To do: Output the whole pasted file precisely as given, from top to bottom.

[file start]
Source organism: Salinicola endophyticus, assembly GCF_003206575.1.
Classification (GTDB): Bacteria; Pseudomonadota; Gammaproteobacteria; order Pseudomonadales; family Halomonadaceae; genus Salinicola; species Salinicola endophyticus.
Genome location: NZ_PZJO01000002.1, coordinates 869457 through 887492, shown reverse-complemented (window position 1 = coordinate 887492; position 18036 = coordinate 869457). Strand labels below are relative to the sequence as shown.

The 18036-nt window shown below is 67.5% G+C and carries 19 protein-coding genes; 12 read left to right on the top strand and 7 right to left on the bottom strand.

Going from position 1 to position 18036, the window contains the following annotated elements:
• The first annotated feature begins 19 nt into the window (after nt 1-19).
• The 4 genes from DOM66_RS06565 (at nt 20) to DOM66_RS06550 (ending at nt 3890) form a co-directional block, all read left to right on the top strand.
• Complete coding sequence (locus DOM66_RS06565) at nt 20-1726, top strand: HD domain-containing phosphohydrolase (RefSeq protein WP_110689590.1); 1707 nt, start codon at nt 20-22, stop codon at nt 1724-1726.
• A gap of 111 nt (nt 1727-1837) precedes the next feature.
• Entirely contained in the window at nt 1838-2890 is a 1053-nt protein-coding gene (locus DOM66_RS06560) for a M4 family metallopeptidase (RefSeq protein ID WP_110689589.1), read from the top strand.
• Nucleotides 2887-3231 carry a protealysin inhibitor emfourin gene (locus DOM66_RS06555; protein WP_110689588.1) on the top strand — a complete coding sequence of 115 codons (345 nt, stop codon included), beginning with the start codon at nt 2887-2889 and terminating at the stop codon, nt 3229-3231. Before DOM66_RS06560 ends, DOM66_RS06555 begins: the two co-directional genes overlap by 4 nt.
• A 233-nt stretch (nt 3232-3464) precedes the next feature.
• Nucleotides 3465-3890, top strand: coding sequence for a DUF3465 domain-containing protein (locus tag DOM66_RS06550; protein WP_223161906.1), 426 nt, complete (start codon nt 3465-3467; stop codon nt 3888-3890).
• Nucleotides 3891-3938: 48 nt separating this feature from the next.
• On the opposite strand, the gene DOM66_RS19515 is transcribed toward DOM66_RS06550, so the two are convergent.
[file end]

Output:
Source organism: Salinicola endophyticus, assembly GCF_003206575.1.
Classification (GTDB): Bacteria; Pseudomonadota; Gammaproteobacteria; order Pseudomonadales; family Halomonadaceae; genus Salinicola; species Salinicola endophyticus.
Genome location: NZ_PZJO01000002.1, coordinates 869457 through 887492, shown reverse-complemented (window position 1 = coordinate 887492; position 18036 = coordinate 869457). Strand labels below are relative to the sequence as shown.

The 18036-nt window shown below is 67.5% G+C and carries 19 protein-coding genes; 12 read left to right on the top strand and 7 right to left on the bottom strand.

Going from position 1 to position 18036, the window contains the following annotated elements:
• The first annotated feature begins 19 nt into the window (after nt 1-19).
• The 4 genes from DOM66_RS06565 (at nt 20) to DOM66_RS06550 (ending at nt 3890) form a co-directional block, all read left to right on the top strand.
• Complete coding sequence (locus DOM66_RS06565) at nt 20-1726, top strand: HD domain-containing phosphohydrolase (RefSeq protein WP_110689590.1); 1707 nt, start codon at nt 20-22, stop codon at nt 1724-1726.
• A gap of 111 nt (nt 1727-1837) precedes the next feature.
• Entirely contained in the window at nt 1838-2890 is a 1053-nt protein-coding gene (locus DOM66_RS06560) for a M4 family metallopeptidase (RefSeq protein ID WP_110689589.1), read from the top strand.
• Nucleotides 2887-3231 carry a protealysin inhibitor emfourin gene (locus DOM66_RS06555; protein WP_110689588.1) on the top strand — a complete coding sequence of 115 codons (345 nt, stop codon included), beginning with the start codon at nt 2887-2889 and terminating at the stop codon, nt 3229-3231. Before DOM66_RS06560 ends, DOM66_RS06555 begins: the two co-directional genes overlap by 4 nt.
• A 233-nt stretch (nt 3232-3464) precedes the next feature.
• Nucleotides 3465-3890, top strand: coding sequence for a DUF3465 domain-containing protein (locus tag DOM66_RS06550; protein WP_223161906.1), 426 nt, complete (start codon nt 3465-3467; stop codon nt 3888-3890).
• Nucleotides 3891-3938: 48 nt separating this feature from the next.
• On the opposite strand, the gene DOM66_RS19515 is transcribed toward DOM66_RS06550, so the two are convergent.